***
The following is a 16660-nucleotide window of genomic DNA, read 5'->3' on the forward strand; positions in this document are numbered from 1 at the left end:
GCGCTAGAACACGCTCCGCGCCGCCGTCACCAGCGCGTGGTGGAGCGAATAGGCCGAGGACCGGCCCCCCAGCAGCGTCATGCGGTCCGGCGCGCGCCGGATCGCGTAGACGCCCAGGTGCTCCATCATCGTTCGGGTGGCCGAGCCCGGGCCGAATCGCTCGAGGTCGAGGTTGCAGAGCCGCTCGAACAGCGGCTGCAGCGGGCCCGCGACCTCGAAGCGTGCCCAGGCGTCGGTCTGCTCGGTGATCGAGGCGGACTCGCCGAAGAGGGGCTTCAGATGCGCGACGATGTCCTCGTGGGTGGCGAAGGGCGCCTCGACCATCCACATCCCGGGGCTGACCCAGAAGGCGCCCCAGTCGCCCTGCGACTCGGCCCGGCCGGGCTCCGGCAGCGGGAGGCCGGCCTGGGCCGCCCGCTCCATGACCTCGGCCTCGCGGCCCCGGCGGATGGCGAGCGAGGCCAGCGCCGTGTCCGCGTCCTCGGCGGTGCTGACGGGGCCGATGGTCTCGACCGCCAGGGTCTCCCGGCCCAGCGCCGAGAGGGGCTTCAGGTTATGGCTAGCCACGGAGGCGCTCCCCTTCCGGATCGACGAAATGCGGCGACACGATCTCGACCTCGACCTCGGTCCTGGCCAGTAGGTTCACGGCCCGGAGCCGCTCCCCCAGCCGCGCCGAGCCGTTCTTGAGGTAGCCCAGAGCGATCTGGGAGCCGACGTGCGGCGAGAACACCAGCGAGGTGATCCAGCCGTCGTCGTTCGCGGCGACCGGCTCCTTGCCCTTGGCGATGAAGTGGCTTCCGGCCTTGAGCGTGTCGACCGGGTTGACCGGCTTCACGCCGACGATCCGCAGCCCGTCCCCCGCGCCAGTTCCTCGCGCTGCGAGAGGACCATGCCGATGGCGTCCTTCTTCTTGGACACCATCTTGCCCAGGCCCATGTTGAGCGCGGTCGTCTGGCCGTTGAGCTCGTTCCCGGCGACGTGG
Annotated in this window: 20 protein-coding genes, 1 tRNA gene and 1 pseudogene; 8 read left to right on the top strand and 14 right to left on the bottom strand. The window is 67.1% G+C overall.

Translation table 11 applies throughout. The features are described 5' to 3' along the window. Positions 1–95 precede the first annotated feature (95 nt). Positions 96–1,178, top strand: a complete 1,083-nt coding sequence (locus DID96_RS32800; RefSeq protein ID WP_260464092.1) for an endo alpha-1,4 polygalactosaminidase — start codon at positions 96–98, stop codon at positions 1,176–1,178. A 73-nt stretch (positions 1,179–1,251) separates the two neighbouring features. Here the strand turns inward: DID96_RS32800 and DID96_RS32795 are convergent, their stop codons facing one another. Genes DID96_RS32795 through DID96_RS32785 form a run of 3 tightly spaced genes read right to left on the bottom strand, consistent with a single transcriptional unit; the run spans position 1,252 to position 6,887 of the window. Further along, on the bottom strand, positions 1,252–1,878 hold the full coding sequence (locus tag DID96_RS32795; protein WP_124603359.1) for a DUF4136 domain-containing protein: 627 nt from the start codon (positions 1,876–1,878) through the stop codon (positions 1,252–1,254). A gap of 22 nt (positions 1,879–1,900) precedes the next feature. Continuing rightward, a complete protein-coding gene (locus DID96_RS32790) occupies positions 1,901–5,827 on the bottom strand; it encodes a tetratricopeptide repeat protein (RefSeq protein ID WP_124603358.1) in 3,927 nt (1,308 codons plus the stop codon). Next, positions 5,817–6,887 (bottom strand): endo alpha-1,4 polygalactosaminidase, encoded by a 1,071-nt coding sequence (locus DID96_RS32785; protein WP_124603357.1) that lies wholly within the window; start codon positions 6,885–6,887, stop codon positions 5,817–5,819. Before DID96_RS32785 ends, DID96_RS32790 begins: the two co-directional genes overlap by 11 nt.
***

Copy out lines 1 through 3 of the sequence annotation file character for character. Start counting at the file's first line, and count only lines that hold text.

The following is a 16660-nucleotide window of genomic DNA, read 5'->3' on the forward strand; positions in this document are numbered from 1 at the left end:
GCGCTAGAACACGCTCCGCGCCGCCGTCACCAGCGCGTGGTGGAGCGAATAGGCCGAGGACCGGCCCCCCAGCAGCGTCATGCGGTCCGGCGCGCGCCGGATCGCGTAGACGCCCAGGTGCTCCATCATCGTTCGGGTGGCCGAGCCCGGGCCGAATCGCTCGAGGTCGAGGTTGCAGAGCCGCTCGAACAGCGGCTGCAGCGGGCCCGCGACCTCGAAGCGTGCCCAGGCGTCGGTCTGCTCGGTGATCGAGGCGGACTCGCCGAAGAGGGGCTTCAGATGCGCGACGATGTCCTCGTGGGTGGCGAAGGGCGCCTCGACCATCCACATCCCGGGGCTGACCCAGAAGGCGCCCCAGTCGCCCTGCGACTCGGCCCGGCCGGGCTCCGGCAGCGGGAGGCCGGCCTGGGCCGCCCGCTCCATGACCTCGGCCTCGCGGCCCCGGCGGATGGCGAGCGAGGCCAGCGCCGTGTCCGCGTCCTCGGCGGTGCTGACGGGGCCGATGGTCTCGACCGCCAGGGTCTCCCGGCCCAGCGCCGAGAGGGGCTTCAGGTTATGGCTAGCCACGGAGGCGCTCCCCTTCCGGATCGACGAAATGCGGCGACACGATCTCGACCTCGACCTCGGTCCTGGCCAGTAGGTTCACGGCCCGGAGCCGCTCCCCCAGCCGCGCCGAGCCGTTCTTGAGGTAGCCCAGAGCGATCTGGGAGCCGACGTGCGGCGAGAACACCAGCGAGGTGATCCAGCCGTCGTCGTTCGCGGCGACCGGCTCCTTGCCCTTGGCGATGAAGTGGCTTCCGGCCTTGAGCGTGTCGACCGGGTTGACCGGCTTCACGCCGACGATCCGCAGCCCGTCCCCCGCGCCAGTTCCTCGCGCTGCGAGAGGACCATGCCGATGGCGTCCTTCTTCTTGGACACCATCTTGCCCAGGCCCATGTTGAGCGCGGTCGTCTGGCCGTTGAGCTCGTTCCCGGCGACGTGG
Annotated in this window: 20 protein-coding genes, 1 tRNA gene and 1 pseudogene; 8 read left to right on the top strand and 14 right to left on the bottom strand. The window is 67.1% G+C overall.